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Extravasation Injury from Medical Malpractice

What is An Extravasation Injury?

Individuals who are treated & released or admitted to hospitals often require intravenous (IV) lines which drip medicines into a patient's bloodstream. Sometimes due to medical negligence on the part of the practitioner who inserts the IV line the line does not go into the vein or falls out of the vein. This allows the medicine to flow into the soft tissues of the arm, elbow, and surrounding areas. Depending on the type of medicine, this can cause severe burns, disfigurement, and painful scarring.

What injuries can extravasation cause?

Known as extravasation or infiltration, this condition should be immediately identified and fixed. This will prevent damage to the soft tissues, muscles, nerves, and ligaments. Injuries can range from blisters to cell or tissue death and in severe cases injuries can require reconstructive surgery or lead to amputation. Common injuries are as follows:

  • scarring
  • disfigurement
  • muscle damage
  • nerve damage
  • blisters
  • may require amputation
  • compartment syndrome
  • may require plastic surgery and or debridement

With IV infiltration, it is of utmost importance and urgency that the nurses discovery and remedy the condition as soon as possible. The leakage of medications can cause irreparable damage. Further, the patient is not receiving the needed IV medications to the bloodstream via the veins which can cause other medical complications.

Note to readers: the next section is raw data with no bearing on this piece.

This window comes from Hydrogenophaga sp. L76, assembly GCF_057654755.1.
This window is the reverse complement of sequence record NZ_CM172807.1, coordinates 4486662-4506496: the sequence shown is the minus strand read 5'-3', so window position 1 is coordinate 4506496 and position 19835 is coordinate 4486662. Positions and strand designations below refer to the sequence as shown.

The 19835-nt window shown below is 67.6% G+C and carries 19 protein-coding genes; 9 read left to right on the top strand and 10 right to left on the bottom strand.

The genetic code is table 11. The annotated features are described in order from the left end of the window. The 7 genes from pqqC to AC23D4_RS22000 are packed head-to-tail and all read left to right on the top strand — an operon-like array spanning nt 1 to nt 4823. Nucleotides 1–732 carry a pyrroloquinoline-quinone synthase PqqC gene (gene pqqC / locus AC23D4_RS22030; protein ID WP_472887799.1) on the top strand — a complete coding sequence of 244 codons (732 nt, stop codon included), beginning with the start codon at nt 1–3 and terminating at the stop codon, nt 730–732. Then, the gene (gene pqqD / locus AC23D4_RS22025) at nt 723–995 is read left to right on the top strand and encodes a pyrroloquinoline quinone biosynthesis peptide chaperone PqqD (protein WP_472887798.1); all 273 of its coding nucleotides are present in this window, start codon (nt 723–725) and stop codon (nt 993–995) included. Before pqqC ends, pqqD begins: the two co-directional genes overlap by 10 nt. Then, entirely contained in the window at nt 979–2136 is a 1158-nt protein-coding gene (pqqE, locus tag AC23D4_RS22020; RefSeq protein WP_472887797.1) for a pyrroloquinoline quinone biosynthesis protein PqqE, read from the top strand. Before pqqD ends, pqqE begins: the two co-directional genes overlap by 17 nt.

Chemotherapy drugs are particularly toxic. One example is doxorubicin (Doxil, Adriamycin). Doxorubicin can remain in the tissues for an extensive period of time; side effects may not present immediately. Severe skin ulcers are a common side effect of these medications that can require skin grafts and plastic surgery

Epidurals or intrathecal drug given directly into the spinal cord can lead to death or permanent disability. For example

  • Morphine,
  • Vincristine (a chemotherapy agent)
  • Ad Bupivacaine (numbing medication)

These drugs have many reports of wrongful administration to the spinal cord leading to fatal or near death incidents. 

How are extravasation injuries caused?

Extravasation can be a complication that is nobody's fault.  However, it can also be caused by human error. To ensure that the standard of care is given to every IV patient, the doctors, nurses, and other medical professionals at the facility should be fully trained on policies, procedures, and protocols on how to use a catheter to deliver fluids and medications effectively.

Without proper training, IV therapy accidents are usually caused by negligence or medical malpractice that could produce devastating lifelong consequences. In addition, any injury to the skin and surrounding tissue can cause significant health issues that must be addressed appropriately by skilled medical professionals. 

If you feel that your treatment involved one of these errors you might be entitled to some compensation: